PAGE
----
Nevertheless, from 1963 to 1966 the Beach Boys were America's most popular rock band—no small achievement. Musically, they were an odd, often brilliant amalgam of Four Freshmen harmonies and Chuck Berry riffs, Motown rhythms and Phil Spector production values. In turn, they influenced virtually everyone who followed them, from the Beatles to Elvis Costello to the Fine Young Cannibals. And the lyrics? Well, the lyrics...inane, simplistic, ingenuous, artless, vacant, quite literally sophomoric—all that and less. As for anything even remotely resembling a social conscience, that had to wait until 1971 and Surf's Up. And, as most of this music and lyrics were the product of one Boy—Brian Wilson, the oldest of the three Wilson brothers—the interior contradictions of any given Beach Boys song or album—wondrous music, awful lyrics—too often tore those songs and albums apart, just as they eventually tore apart their maker.

Much has been made of Brian Wilson's musical talent, and almost as much of his human weaknesses. Rock writers love to throw the word "genius" around, and that word has been applied to no rock musician more than to Brian Wilson. But "idiot savant" is, I think, a more accurate term. Reading Steven Gaines's sobering Heroes & Villains: The True Story of the Beach Boys, and listening again to their music, reveal a Brian Wilson who not so much never left adolescence as never entered it in the first place. His lyrics are so often the fantasies of a sensitive, lonely prepubescent, while the astonishingly distinctive music soars and changes and pulses, sometimes rocking straight ahead, sometimes chiming with uniquely creative voicings, basslines, vocal arrangements, and studio effects. Not to make too much of the parallel, but imagine if the eight-year-old Mozart had been writing his own opera libretti as well as composing.

My fiancée loathes the Beach Boys because, she says, they're everything she hates about American men: immature, decadent, and sexist. But in 1964, who wasn't? Inevitably, there's unconscious cruelty to many of their songs ("The girls on the beach are all within reach"), and an automatic misogyny, but it's less an actual hatred of women—excuse me, girls—than that eight- or ten-year-old, still in his "I hate girls" phase, trying to ape his teenage brother's newfound virility while having no idea what it's all about. Though so many of Brian's lyrics obviously have little connection to any real world of relationships between boys and girls, let alone between men and women, they were obviously very real to him; the care and passion with which he crafted the songs is achingly sad, poignant, and ultimately tragic.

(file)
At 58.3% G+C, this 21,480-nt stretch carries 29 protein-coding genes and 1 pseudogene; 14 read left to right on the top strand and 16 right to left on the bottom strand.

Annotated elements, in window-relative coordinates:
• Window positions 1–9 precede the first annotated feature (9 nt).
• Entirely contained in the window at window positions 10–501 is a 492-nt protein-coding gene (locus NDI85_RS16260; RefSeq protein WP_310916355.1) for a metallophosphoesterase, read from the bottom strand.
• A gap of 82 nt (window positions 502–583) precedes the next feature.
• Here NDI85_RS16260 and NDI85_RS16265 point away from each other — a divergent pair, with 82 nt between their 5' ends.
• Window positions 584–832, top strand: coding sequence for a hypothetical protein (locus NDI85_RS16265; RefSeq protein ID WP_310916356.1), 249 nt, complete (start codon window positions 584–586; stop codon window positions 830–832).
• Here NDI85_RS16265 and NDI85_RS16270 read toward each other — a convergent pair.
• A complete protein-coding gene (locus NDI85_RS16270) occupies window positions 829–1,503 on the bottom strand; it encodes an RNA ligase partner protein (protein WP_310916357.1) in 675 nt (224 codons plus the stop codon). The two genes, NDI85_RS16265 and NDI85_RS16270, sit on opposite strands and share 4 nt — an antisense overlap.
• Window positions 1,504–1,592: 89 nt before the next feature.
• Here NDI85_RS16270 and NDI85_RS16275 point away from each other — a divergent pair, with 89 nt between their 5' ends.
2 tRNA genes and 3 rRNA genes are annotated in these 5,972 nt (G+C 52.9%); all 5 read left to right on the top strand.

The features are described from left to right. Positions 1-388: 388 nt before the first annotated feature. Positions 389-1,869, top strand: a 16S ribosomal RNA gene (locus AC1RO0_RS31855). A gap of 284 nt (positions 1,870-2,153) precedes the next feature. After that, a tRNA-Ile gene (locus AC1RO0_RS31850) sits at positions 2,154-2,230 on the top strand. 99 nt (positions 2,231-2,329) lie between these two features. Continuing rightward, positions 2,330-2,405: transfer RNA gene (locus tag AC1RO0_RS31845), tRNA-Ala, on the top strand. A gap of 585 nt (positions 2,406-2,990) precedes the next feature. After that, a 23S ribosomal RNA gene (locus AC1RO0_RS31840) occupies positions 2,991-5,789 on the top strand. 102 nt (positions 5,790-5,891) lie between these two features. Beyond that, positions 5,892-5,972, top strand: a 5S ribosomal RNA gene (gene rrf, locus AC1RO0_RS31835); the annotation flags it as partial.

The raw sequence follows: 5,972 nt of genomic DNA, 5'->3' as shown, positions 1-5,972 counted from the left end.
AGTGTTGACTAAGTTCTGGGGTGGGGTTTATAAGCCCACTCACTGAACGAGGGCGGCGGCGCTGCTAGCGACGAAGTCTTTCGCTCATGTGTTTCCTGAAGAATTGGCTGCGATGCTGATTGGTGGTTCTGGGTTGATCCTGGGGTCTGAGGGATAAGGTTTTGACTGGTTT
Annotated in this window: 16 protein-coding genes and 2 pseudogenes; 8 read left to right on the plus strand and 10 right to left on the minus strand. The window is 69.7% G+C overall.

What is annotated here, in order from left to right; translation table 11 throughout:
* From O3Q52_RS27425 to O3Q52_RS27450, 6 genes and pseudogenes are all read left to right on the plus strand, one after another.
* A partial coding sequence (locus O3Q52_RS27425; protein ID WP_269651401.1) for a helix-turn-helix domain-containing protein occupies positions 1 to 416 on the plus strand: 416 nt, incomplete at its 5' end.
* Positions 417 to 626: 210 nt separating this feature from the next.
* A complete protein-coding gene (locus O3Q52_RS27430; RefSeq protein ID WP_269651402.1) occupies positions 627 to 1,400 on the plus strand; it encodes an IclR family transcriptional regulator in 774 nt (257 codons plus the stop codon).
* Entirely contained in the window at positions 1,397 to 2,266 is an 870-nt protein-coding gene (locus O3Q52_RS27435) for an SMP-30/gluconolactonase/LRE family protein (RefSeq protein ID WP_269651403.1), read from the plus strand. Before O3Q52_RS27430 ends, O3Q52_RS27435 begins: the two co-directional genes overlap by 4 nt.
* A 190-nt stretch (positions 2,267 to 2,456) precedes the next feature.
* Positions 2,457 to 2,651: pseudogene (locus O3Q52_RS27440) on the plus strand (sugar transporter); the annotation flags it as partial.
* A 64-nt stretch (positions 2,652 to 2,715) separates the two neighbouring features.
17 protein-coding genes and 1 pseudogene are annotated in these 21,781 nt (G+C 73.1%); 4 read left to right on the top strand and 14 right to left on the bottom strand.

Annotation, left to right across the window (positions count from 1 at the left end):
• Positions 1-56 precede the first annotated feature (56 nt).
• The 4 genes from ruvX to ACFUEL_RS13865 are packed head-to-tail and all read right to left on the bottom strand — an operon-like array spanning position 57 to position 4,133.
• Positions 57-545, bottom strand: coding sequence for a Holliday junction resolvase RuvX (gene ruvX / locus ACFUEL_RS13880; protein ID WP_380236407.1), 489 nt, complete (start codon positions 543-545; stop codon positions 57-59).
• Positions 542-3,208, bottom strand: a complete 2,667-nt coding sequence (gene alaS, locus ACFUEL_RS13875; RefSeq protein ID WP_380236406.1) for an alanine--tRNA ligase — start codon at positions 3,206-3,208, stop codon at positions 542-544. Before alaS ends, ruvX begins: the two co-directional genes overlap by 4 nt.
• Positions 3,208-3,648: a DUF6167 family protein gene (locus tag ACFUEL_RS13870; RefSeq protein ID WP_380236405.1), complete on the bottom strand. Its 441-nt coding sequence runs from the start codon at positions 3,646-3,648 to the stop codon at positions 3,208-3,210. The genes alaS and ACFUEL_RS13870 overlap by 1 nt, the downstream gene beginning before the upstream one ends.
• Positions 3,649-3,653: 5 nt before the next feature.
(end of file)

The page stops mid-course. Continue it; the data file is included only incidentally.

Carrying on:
(A telling verse in Brian's very brief "This Whole World," from Sunflower: "When girls get mad at boys, you know / Many times they're just puttin' on a show / But when they leave, you wait alone." Brian moves from desperate faith in his own implicit denial of any real source for women's anger, to bewildered victimization when they really are angry enough to leave him: a lonely struggle for acceptance without understanding.)

As long as we're basking in the golden glow of historical hindsight, it's even harder to accept the Beach Boys' innocent California daydream of sun, surf, cars, and chicks (in just about that order) even at face value—as the sincere if unexamined wishes of a handful of lower-middle-class postwar white kids—when you know about the cynical Mike Love's violent rages (the Maharishi's TM notwithstanding), Brian's long retreat into madness, paranoia, schizophrenia, agoraphobia, obesity, alcoholism, and drugs, and Dennis Wilson's self-destruction with coke and booze, not to mention his welcoming into his home the entire "family" of his good friend, Charles Manson. Their heads were high in the clouds that hid the Pacific sunset, their feet firmly in the California muck that the perennially stunned Joan Didion has described so well in The White Album and elsewhere.